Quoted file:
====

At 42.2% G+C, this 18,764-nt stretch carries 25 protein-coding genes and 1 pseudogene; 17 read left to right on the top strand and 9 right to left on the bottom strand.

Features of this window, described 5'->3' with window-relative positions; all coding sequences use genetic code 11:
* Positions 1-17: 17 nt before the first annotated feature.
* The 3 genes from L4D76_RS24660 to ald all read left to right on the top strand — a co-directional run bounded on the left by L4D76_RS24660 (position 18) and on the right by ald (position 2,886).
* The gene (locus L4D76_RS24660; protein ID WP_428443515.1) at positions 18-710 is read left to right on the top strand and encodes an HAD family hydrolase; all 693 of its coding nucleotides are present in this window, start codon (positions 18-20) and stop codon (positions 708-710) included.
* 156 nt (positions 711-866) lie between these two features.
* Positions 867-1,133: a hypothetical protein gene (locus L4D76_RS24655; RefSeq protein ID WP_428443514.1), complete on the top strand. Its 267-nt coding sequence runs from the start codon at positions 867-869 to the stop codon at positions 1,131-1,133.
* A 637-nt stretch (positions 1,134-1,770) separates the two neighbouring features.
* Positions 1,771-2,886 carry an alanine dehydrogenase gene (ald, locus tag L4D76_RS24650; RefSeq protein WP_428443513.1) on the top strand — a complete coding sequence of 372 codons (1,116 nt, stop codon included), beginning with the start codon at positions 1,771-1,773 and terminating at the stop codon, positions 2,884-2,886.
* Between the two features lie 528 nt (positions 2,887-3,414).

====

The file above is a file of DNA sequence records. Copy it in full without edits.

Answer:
At 42.2% G+C, this 18,764-nt stretch carries 25 protein-coding genes and 1 pseudogene; 17 read left to right on the top strand and 9 right to left on the bottom strand.

Features of this window, described 5'->3' with window-relative positions; all coding sequences use genetic code 11:
* Positions 1-17: 17 nt before the first annotated feature.
* The 3 genes from L4D76_RS24660 to ald all read left to right on the top strand — a co-directional run bounded on the left by L4D76_RS24660 (position 18) and on the right by ald (position 2,886).
* The gene (locus L4D76_RS24660; protein ID WP_428443515.1) at positions 18-710 is read left to right on the top strand and encodes an HAD family hydrolase; all 693 of its coding nucleotides are present in this window, start codon (positions 18-20) and stop codon (positions 708-710) included.
* 156 nt (positions 711-866) lie between these two features.
* Positions 867-1,133: a hypothetical protein gene (locus L4D76_RS24655; RefSeq protein ID WP_428443514.1), complete on the top strand. Its 267-nt coding sequence runs from the start codon at positions 867-869 to the stop codon at positions 1,131-1,133.
* A 637-nt stretch (positions 1,134-1,770) separates the two neighbouring features.
* Positions 1,771-2,886 carry an alanine dehydrogenase gene (ald, locus tag L4D76_RS24650; RefSeq protein WP_428443513.1) on the top strand — a complete coding sequence of 372 codons (1,116 nt, stop codon included), beginning with the start codon at positions 1,771-1,773 and terminating at the stop codon, positions 2,884-2,886.
* Between the two features lie 528 nt (positions 2,887-3,414).